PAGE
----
Note, the food descriptions are what he ate before the test. So leading up to the 12:28am test he ate many tablespoons of maple syrup and apple sauce and some nuts.

12:28am, 48: many tablespoons of maple syrup and apple sauce and some nuts.
12:41am, 47,
12:53am, 63, nuts, syrup, applesauce
1:06am, 83, cottage cheese, honey, apple sauce, syrup
1:21am, 163, nuts, cottage cheese, honey, apple sauce, syrup
2:23am, 122, slice of ezekiel bread with mayo and slices of cheddar cheese and the last couple bites of the cottage cheese, honey, apple sauce with syrup.
3:22am, 138,
4:22am, 106, a cookie and a some nuts
6:07am 191, another good sized bowl of apple sauce, syrup, cottage cheese and another cookie and probably some nuts, too.

As you can see, his blood sugar was even more reluctant to stay up this night than the first night. Even though he had all that sugar and food his blood sugar was still dropping when I backed off between 2:23am and 3:22am. Between 3:22am and 4:22am I gave him a cookie and some nuts and yet his blood sugar still dropped from 138 to 106 during that hour. Whatever was nosediving his blood sugar levels only finally quit at around 5 or 6 am, when it finally jumped to 191 as it normally would with this sort of sugary intake.

Normally he would never, ever eat this much sugar. Normally he eats a normal diet or a low glycemic diet. On the low glycemic diet his blood sugar is well controlled and regularly can expect tests in between 120 and 180 and never these nosedives in glucose level. On the normal diets 200s are typical readings before meals. Normal diet means a very limited amount of sweets, but allowed high glycemic foods like pasta and white rice. Low glycemic diet means low glycemic foods only, such as hearty, slow release whole grains and proteins like cottage cheese and chicken.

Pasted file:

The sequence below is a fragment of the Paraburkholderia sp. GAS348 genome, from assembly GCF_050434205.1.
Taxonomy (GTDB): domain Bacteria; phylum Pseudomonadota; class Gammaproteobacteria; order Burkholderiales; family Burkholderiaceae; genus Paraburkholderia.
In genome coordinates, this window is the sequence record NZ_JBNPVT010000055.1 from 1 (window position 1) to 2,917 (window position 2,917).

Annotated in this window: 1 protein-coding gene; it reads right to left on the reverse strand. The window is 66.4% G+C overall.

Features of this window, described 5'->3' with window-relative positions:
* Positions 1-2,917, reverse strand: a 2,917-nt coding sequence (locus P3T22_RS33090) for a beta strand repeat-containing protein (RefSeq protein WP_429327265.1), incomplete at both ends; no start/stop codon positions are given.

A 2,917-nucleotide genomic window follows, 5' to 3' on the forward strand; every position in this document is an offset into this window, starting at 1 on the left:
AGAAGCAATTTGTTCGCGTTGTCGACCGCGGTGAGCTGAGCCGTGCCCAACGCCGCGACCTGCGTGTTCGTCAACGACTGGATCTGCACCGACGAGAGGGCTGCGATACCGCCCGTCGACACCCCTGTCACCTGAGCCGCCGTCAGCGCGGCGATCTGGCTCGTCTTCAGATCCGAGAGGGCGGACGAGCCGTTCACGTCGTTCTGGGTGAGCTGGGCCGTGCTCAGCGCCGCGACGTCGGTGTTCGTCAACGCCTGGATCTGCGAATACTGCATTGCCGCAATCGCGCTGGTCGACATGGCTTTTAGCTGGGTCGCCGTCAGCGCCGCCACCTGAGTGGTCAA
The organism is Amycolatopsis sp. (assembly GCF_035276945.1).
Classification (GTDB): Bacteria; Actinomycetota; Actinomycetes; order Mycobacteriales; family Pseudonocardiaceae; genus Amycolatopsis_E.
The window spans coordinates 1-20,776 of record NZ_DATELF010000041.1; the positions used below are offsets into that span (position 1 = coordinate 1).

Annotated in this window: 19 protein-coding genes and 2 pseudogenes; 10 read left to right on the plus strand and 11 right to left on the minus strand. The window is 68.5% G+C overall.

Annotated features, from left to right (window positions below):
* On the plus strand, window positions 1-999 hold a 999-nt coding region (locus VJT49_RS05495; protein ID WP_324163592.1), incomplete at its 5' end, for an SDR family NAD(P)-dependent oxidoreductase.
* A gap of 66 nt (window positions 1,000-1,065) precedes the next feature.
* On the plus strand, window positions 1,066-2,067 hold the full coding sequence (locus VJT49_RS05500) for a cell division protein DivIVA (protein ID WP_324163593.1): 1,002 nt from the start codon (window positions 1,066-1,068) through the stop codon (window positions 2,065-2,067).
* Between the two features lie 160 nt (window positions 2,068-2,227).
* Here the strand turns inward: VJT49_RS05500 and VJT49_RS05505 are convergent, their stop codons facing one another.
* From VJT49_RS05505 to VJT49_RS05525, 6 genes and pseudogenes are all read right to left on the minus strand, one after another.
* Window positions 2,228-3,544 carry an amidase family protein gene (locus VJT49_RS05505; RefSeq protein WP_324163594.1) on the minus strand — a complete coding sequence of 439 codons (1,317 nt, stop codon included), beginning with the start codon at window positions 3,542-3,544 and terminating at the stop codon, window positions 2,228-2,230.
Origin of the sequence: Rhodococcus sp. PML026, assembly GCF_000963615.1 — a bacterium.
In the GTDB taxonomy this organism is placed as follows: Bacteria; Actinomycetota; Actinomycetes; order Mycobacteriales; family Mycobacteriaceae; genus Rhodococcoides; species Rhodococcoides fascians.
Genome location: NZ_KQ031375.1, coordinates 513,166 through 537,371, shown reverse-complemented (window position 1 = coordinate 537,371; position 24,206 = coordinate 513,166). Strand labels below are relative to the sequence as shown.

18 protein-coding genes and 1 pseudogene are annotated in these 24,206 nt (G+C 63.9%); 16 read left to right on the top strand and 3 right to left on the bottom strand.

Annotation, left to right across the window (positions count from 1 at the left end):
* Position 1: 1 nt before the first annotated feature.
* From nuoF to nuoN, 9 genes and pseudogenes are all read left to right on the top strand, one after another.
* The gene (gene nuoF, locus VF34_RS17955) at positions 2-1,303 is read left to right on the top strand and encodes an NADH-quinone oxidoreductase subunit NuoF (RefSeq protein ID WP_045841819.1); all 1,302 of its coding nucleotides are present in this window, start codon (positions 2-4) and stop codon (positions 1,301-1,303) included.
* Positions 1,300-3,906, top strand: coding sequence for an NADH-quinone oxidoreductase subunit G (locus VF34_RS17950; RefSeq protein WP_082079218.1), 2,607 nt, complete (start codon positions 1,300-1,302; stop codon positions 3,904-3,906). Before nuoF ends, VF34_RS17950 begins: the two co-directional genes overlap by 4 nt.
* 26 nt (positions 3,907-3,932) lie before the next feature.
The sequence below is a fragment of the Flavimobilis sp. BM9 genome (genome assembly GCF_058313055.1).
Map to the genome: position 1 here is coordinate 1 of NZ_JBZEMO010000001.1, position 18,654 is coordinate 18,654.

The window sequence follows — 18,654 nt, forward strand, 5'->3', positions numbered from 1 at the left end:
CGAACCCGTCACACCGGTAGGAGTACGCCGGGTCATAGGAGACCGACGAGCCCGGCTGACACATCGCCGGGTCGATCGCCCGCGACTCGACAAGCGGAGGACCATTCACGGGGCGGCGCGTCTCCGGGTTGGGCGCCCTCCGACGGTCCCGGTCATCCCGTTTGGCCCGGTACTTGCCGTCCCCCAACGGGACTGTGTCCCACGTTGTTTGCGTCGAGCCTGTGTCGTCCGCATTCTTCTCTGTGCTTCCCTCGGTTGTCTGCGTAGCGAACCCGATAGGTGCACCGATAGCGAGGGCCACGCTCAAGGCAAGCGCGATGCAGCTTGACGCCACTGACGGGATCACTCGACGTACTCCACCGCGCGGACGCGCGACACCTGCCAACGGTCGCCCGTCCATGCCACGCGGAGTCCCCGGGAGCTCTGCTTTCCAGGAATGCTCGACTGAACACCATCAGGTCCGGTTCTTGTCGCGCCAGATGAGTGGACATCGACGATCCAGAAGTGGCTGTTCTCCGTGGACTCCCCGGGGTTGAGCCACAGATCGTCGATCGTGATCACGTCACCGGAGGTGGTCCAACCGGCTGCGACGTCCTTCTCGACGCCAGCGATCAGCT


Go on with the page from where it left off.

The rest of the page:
The simple explanation for these seizures and reluctant to rebound glucose levels would be that my dad accidentally gave my grandfather 38 Humulin instead of 38 Lantis. This would explain the stubborn glucose levels as the humulin at that dose would surely nosedive the glucose levels for as long as it was working through his system, something like six hours, which is about the amount of elapsed time his glucose levels stopped nosediving.

Can exercise earlier in the day, or some other factor, such as stress, explain these excessive nosedives in blood sugar level late at night? My father, who administered his insulin at dinner, is adamant that he did not accidentally swap the Lantis with the Humulin, which would be the simplest and most fitting explanation for the obstinately nosediving blood sugar levels: 38 ml humulin would be a severe overdose as my grandfather is very sensitive to humulin and is never to have more than 8 ml.